I love African violets and have amassed quite the collection on the glass shelves of my bay window. African violets should always be watered from the bottom, so today I’m sharing how I make my own self-watering planters.
While self-watering planters are absolutely necessary for beautiful African violets, I have not found a size or style that suits. I have seen great pottery options like this one, but the style doesn’t really go with my kitchen and it is quite bulky. I use the method I’m sharing today because it works so well with vintage milk glass and has the added benefit of being very inexpensive. With this method, I can make a complete planter for about $2.
I use 4-6″ terra cotta pots, depending on the size of the violet to transfer and size of the vintage vase. This could be done with pots of a different material, but I like the porous nature of these containers. Whatever you use needs a hole in the bottom. These are easy to find at thrift shops for less than a dollar but are inexpensive to purchase new.
For the wick, I use two lengths of polyester macrame cord cut to about 24″ each. I’ve tried different wicking materials like an old t-shirt cut up, but it eventually disintegrated. This stuff holds up very well and does an excellent job. It has to be a synthetic material. I have always been able to find polyester macrame rope for less than a dollar at thrift stores, but this 100-yard roll for $10 would get you a long way.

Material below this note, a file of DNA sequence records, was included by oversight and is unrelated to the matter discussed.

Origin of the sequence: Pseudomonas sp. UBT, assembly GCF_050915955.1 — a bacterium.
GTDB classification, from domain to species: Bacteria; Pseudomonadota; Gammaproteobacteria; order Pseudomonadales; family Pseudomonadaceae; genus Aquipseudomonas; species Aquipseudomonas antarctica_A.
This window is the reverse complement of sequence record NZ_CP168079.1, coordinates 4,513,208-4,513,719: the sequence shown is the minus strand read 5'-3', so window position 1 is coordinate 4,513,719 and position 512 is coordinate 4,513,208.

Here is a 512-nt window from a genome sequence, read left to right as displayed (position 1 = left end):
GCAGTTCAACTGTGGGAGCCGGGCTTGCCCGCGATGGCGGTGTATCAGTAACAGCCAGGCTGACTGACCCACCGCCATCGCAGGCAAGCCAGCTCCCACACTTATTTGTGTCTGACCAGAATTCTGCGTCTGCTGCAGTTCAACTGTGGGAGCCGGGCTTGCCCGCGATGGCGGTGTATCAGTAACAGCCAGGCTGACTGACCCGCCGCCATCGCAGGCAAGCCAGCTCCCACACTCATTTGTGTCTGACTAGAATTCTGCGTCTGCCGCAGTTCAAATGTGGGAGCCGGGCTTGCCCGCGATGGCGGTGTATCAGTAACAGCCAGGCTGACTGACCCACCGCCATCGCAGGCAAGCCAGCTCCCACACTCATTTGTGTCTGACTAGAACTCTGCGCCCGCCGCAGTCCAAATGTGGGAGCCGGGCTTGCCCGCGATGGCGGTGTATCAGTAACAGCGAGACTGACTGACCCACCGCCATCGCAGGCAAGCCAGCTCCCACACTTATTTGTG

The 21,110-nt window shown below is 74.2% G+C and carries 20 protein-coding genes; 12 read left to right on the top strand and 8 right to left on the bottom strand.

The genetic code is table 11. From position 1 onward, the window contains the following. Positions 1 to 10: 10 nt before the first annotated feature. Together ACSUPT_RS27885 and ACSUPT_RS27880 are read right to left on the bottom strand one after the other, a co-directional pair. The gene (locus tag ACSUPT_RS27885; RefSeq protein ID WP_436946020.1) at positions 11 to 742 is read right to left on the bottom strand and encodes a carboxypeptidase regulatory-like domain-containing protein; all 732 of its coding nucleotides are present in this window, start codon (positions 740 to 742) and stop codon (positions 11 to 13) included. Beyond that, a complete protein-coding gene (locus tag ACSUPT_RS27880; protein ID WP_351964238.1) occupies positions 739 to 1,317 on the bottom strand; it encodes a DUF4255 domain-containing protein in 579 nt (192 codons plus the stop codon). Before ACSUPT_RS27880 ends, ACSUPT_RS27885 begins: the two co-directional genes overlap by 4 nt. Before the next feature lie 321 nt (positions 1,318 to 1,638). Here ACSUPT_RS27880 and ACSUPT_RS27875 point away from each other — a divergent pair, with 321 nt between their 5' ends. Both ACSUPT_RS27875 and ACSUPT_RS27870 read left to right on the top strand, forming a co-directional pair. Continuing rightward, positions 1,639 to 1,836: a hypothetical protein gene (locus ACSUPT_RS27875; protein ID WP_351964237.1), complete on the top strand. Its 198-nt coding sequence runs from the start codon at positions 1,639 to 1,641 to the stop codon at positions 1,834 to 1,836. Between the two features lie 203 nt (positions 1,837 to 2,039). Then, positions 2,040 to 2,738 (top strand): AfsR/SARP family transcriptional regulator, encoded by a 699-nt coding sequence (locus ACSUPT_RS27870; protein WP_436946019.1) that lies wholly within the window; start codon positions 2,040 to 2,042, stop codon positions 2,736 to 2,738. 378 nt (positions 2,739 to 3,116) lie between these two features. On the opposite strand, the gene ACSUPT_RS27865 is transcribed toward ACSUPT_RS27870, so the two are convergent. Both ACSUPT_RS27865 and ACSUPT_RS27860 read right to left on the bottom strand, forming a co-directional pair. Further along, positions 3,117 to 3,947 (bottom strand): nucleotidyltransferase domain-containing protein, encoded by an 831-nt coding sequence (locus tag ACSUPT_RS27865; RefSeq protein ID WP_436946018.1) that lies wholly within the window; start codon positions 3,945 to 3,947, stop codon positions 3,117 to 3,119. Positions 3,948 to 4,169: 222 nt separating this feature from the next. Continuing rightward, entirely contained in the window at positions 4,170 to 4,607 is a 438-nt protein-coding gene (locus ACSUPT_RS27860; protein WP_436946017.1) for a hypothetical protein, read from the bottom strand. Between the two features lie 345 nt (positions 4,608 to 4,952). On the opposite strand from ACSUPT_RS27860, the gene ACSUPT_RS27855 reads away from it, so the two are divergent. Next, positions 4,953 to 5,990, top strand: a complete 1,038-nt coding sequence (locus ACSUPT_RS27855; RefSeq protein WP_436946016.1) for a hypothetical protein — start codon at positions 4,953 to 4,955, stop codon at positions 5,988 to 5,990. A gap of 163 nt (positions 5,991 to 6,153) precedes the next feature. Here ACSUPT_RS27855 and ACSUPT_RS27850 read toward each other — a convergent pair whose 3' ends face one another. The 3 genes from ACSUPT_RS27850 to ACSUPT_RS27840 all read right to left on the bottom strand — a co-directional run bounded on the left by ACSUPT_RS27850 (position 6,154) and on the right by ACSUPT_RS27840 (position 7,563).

Fold the two lengths of rope in half and tie an overhand knot in the center. Try to make the loops the length of the height of the jar.
Thread the “tails” through the hole(s) in the bottom of the pot.
Push the loops around the edge of the pot and plant as normal. Add enough water to the outside container so that when the inner pot is added water reaches halfway up the inner pot. I water whenever the pot is empty but I check about once a week and try to never let the cords go dry.
I know my nails are pretty raggedy in these pictures, so I took a snap to show that I actually do own a nail file.
It lives with my seeds so I can scratch the surface of tough seeds like these nasturtiums that I’m planting in newspaper pots. Suffice it to say my hands will always raggedy for all tutorials, gardening or otherwise. 🙂 (Also, check out my chicken boots. Love.)
I’ve had good luck finding violets at thrift shops and clearance racks, but my fanciest ones come from Lyndon Lyon Greenhouses. Mom has some great ones from eBay. Some people are intimidated by African violets but they are really simple. Just start with a self-watering planter like this one.